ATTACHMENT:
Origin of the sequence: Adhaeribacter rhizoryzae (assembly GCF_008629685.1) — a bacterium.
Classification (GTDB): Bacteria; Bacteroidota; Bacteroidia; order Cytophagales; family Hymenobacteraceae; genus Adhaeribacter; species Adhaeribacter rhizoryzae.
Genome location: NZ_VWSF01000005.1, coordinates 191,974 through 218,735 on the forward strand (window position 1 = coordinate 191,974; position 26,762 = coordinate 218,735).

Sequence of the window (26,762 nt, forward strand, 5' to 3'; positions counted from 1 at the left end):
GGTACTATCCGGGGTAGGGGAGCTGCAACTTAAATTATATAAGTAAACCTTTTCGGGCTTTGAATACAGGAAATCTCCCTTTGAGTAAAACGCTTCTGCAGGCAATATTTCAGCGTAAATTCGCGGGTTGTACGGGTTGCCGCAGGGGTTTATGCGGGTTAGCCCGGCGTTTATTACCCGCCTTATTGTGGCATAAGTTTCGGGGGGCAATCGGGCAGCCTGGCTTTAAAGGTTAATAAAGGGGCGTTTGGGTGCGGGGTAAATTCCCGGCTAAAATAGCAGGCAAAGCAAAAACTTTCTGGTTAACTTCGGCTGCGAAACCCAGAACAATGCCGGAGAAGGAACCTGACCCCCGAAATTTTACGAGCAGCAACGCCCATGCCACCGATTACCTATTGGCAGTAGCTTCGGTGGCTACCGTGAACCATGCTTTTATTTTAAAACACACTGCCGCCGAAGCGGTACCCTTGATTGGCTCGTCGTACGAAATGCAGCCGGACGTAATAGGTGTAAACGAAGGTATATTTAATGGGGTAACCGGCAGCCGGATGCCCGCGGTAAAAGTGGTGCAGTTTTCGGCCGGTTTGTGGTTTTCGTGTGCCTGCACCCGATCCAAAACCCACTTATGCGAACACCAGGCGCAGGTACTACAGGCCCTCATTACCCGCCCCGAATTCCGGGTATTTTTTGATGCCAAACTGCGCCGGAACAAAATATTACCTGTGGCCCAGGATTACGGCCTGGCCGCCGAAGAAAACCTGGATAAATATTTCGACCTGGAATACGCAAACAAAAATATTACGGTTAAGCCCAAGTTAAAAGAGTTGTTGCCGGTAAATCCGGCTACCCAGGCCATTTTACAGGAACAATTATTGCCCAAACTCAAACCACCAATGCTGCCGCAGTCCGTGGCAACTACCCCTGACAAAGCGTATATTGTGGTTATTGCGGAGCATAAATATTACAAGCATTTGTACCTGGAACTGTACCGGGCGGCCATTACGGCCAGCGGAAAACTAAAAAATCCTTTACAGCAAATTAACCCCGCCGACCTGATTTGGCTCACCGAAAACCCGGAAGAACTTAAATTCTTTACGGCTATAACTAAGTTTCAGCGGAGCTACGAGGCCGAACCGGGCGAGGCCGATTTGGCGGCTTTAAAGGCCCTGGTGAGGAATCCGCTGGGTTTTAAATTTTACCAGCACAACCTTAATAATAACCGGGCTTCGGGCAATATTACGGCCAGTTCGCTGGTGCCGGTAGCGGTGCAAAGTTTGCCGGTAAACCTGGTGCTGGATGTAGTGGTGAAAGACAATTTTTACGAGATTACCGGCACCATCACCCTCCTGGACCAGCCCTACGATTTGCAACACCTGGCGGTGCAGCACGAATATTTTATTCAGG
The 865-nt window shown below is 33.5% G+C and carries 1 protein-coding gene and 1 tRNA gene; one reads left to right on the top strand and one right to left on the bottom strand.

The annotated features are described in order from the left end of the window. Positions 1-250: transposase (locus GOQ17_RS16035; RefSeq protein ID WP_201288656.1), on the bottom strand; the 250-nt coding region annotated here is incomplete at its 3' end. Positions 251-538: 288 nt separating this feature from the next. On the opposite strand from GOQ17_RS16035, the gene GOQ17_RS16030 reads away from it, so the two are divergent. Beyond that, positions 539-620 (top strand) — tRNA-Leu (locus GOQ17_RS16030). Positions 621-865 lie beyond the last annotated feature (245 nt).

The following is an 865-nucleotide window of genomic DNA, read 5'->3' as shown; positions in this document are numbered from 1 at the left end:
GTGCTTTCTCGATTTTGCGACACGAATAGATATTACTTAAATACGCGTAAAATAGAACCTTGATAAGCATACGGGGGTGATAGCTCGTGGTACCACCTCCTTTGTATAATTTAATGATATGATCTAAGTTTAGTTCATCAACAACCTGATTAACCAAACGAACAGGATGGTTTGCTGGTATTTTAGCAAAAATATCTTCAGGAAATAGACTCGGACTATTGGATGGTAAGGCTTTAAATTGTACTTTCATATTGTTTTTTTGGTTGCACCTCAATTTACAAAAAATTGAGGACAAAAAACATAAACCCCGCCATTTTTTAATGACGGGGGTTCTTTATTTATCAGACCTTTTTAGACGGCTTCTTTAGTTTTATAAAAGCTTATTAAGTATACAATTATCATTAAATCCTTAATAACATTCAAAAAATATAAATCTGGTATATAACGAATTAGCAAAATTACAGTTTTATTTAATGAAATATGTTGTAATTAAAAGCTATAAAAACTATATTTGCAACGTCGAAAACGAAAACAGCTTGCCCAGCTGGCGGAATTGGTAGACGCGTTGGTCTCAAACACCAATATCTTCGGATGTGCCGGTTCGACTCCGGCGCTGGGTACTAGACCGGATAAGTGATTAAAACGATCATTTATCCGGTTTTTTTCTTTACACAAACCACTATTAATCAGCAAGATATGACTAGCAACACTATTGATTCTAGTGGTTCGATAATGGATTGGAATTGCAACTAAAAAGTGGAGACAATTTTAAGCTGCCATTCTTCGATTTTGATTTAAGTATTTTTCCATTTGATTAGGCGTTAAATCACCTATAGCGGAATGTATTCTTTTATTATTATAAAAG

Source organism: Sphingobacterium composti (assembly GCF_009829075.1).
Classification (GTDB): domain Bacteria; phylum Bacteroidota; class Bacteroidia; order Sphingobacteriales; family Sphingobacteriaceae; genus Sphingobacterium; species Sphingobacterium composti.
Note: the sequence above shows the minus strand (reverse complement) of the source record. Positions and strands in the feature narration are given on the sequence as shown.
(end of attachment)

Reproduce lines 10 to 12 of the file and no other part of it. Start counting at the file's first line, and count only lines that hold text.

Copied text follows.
Source organism: Sphingobacterium composti (assembly GCF_009829075.1).
Classification (GTDB): domain Bacteria; phylum Bacteroidota; class Bacteroidia; order Sphingobacteriales; family Sphingobacteriaceae; genus Sphingobacterium; species Sphingobacterium composti.
Note: the sequence above shows the minus strand (reverse complement) of the source record. Positions and strands in the feature narration are given on the sequence as shown.